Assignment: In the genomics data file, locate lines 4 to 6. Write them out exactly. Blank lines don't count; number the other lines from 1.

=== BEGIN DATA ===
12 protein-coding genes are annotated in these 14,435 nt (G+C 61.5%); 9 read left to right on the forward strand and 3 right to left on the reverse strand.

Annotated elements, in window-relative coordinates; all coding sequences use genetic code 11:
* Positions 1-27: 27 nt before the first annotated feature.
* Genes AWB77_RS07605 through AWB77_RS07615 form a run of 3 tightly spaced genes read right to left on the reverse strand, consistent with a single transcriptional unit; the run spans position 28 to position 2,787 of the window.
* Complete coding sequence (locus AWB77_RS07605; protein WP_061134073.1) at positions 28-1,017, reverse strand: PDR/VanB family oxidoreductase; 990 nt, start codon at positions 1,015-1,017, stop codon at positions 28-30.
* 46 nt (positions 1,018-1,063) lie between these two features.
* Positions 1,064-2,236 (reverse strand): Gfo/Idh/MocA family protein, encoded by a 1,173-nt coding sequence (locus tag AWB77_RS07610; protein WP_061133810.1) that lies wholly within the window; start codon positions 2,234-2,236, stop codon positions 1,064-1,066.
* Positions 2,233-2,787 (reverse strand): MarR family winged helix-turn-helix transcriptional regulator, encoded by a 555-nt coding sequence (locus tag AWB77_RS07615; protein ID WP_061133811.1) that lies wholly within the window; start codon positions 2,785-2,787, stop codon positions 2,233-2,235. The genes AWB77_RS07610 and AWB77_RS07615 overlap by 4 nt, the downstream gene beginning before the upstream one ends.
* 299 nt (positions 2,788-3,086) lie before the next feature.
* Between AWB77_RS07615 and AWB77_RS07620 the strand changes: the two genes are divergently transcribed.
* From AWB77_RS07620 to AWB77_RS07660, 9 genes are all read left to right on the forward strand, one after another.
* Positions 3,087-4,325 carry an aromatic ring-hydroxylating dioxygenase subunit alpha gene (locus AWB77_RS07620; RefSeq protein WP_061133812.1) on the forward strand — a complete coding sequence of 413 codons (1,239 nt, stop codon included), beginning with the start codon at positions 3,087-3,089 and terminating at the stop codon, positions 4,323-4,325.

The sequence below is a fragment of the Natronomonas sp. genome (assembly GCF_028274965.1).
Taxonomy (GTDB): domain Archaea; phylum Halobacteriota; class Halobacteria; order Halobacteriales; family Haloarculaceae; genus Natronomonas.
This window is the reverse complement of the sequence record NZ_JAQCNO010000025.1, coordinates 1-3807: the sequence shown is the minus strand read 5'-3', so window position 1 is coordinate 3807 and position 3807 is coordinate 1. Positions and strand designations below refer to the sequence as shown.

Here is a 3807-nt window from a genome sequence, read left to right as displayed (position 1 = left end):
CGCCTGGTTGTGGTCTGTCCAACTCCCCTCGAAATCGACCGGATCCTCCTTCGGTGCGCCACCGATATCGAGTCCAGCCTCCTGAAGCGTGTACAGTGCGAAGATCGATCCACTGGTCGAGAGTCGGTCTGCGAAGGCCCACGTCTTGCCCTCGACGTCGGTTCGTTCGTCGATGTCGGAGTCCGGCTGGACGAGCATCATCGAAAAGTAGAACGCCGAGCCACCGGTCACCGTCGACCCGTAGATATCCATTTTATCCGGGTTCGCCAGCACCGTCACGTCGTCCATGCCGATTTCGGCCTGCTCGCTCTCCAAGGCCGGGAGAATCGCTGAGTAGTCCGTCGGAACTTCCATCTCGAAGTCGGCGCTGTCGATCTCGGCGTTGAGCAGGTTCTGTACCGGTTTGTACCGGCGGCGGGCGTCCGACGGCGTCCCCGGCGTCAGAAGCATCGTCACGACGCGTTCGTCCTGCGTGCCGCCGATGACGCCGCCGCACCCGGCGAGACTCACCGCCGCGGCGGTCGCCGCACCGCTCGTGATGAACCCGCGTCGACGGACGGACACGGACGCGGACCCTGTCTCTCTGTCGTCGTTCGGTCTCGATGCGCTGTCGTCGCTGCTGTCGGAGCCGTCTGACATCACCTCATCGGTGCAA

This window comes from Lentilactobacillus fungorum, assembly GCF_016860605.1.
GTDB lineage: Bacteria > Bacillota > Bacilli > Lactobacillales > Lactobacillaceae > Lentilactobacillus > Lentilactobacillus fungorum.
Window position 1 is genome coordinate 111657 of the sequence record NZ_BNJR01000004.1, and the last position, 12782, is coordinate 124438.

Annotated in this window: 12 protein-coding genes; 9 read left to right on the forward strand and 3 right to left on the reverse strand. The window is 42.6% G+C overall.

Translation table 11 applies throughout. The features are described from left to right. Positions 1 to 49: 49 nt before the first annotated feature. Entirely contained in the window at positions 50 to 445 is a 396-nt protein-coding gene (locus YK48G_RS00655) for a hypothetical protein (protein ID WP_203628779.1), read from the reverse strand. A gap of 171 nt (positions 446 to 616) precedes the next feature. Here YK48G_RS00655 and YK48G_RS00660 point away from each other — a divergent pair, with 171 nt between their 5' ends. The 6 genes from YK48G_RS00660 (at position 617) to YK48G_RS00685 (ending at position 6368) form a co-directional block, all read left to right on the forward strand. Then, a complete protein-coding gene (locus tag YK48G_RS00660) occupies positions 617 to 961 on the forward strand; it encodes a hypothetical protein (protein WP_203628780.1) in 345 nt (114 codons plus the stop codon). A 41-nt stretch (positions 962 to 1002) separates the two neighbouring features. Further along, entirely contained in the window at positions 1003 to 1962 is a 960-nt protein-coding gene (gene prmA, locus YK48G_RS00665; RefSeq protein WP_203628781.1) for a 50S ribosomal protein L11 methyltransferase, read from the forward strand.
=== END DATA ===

* Genes AWB77_RS07605 through AWB77_RS07615 form a run of 3 tightly spaced genes read right to left on the reverse strand, consistent with a single transcriptional unit; the run spans position 28 to position 2,787 of the window.
* Complete coding sequence (locus AWB77_RS07605; protein WP_061134073.1) at positions 28-1,017, reverse strand: PDR/VanB family oxidoreductase; 990 nt, start codon at positions 1,015-1,017, stop codon at positions 28-30.
* 46 nt (positions 1,018-1,063) lie between these two features.